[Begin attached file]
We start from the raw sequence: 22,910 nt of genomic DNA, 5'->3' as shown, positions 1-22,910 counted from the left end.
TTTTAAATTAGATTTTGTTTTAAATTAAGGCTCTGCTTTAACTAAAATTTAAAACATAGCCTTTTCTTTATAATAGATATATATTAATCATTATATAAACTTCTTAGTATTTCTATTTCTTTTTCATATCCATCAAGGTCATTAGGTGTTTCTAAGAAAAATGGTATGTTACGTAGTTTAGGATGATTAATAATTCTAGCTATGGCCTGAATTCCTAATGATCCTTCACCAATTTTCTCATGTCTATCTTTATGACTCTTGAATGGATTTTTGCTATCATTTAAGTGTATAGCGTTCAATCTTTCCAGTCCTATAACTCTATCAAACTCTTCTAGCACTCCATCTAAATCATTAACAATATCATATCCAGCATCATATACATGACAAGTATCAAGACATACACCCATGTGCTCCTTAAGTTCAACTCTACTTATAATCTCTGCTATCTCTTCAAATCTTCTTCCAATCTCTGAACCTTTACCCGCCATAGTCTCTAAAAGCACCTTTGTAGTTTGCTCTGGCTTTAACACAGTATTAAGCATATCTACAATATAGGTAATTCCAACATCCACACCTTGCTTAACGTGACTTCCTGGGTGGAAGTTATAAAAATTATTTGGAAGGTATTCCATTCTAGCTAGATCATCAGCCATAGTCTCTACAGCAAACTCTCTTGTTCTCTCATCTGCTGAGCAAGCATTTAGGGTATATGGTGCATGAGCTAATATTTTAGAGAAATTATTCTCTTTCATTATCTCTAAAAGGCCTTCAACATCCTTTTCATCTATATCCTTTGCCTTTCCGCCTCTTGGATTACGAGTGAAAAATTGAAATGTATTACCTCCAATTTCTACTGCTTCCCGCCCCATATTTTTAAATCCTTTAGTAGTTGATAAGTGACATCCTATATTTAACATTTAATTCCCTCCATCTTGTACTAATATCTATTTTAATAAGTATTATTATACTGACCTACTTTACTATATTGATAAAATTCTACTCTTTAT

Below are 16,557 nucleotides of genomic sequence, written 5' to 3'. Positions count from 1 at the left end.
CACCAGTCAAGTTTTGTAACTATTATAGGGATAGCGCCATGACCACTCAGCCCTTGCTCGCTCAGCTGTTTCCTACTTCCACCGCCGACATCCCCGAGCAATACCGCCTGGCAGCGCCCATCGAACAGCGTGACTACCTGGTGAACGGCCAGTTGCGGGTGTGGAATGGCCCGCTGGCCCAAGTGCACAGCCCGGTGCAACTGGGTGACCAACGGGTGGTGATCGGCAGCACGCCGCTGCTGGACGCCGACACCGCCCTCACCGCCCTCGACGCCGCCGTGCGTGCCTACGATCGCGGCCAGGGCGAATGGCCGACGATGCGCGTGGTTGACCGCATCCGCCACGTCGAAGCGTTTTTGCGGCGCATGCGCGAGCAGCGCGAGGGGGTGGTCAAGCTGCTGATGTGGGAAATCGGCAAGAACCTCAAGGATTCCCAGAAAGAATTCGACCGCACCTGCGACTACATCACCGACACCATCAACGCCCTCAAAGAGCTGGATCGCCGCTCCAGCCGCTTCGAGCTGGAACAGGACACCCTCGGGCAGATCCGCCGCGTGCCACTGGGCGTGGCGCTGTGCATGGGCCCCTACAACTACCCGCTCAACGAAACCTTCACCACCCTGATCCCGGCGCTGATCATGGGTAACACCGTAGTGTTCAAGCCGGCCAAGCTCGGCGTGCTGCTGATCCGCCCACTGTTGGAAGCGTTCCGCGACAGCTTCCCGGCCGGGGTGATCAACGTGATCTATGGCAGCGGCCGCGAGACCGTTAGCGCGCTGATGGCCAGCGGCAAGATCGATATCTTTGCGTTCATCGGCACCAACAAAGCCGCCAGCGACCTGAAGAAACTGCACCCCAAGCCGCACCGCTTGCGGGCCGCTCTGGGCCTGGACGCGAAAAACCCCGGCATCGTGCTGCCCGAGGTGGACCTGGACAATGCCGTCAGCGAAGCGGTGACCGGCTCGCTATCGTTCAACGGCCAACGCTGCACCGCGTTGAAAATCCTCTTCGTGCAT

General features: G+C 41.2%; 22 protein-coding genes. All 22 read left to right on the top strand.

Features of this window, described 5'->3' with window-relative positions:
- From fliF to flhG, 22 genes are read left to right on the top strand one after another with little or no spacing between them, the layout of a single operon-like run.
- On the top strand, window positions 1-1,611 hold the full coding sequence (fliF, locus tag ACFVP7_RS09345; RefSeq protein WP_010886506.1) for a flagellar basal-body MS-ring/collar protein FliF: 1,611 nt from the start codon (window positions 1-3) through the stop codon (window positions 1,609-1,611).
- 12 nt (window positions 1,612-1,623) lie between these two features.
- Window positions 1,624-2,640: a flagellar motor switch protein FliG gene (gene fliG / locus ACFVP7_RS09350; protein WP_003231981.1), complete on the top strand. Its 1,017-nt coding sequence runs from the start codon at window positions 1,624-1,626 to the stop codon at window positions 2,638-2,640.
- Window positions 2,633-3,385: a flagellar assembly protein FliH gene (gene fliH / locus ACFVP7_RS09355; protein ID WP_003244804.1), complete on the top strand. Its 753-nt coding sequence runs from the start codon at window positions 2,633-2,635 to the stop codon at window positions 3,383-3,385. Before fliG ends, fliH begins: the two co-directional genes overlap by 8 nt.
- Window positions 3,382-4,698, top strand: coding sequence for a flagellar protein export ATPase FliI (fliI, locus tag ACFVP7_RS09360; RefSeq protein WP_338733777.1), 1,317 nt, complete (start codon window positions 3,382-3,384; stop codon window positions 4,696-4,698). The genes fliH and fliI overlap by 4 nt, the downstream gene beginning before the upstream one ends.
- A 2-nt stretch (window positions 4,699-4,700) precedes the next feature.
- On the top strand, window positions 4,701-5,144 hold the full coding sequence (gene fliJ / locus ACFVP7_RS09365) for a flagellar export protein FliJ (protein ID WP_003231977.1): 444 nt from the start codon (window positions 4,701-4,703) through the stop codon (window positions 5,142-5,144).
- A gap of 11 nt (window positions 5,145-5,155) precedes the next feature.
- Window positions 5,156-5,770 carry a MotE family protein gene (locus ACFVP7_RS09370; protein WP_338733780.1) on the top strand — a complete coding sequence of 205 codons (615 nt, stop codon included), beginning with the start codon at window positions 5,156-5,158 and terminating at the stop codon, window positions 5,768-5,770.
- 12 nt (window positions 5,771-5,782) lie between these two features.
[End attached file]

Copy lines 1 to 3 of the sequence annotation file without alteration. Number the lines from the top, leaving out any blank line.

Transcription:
We start from the raw sequence: 22,910 nt of genomic DNA, 5'->3' as shown, positions 1-22,910 counted from the left end.
TTTTAAATTAGATTTTGTTTTAAATTAAGGCTCTGCTTTAACTAAAATTTAAAACATAGCCTTTTCTTTATAATAGATATATATTAATCATTATATAAACTTCTTAGTATTTCTATTTCTTTTTCATATCCATCAAGGTCATTAGGTGTTTCTAAGAAAAATGGTATGTTACGTAGTTTAGGATGATTAATAATTCTAGCTATGGCCTGAATTCCTAATGATCCTTCACCAATTTTCTCATGTCTATCTTTATGACTCTTGAATGGATTTTTGCTATCATTTAAGTGTATAGCGTTCAATCTTTCCAGTCCTATAACTCTATCAAACTCTTCTAGCACTCCATCTAAATCATTAACAATATCATATCCAGCATCATATACATGACAAGTATCAAGACATACACCCATGTGCTCCTTAAGTTCAACTCTACTTATAATCTCTGCTATCTCTTCAAATCTTCTTCCAATCTCTGAACCTTTACCCGCCATAGTCTCTAAAAGCACCTTTGTAGTTTGCTCTGGCTTTAACACAGTATTAAGCATATCTACAATATAGGTAATTCCAACATCCACACCTTGCTTAACGTGACTTCCTGGGTGGAAGTTATAAAAATTATTTGGAAGGTATTCCATTCTAGCTAGATCATCAGCCATAGTCTCTACAGCAAACTCTCTTGTTCTCTCATCTGCTGAGCAAGCATTTAGGGTATATGGTGCATGAGCTAATATTTTAGAGAAATTATTCTCTTTCATTATCTCTAAAAGGCCTTCAACATCCTTTTCATCTATATCCTTTGCCTTTCCGCCTCTTGGATTACGAGTGAAAAATTGAAATGTATTACCTCCAATTTCTACTGCTTCCCGCCCCATATTTTTAAATCCTTTAGTAGTTGATAAGTGACATCCTATATTTAACATTTAATTCCCTCCATCTTGTACTAATATCTATTTTAATAAGTATTATTATACTGACCTACTTTACTATATTGATAAAATTCTACTCTTTAT

Below are 16,557 nucleotides of genomic sequence, written 5' to 3'. Positions count from 1 at the left end.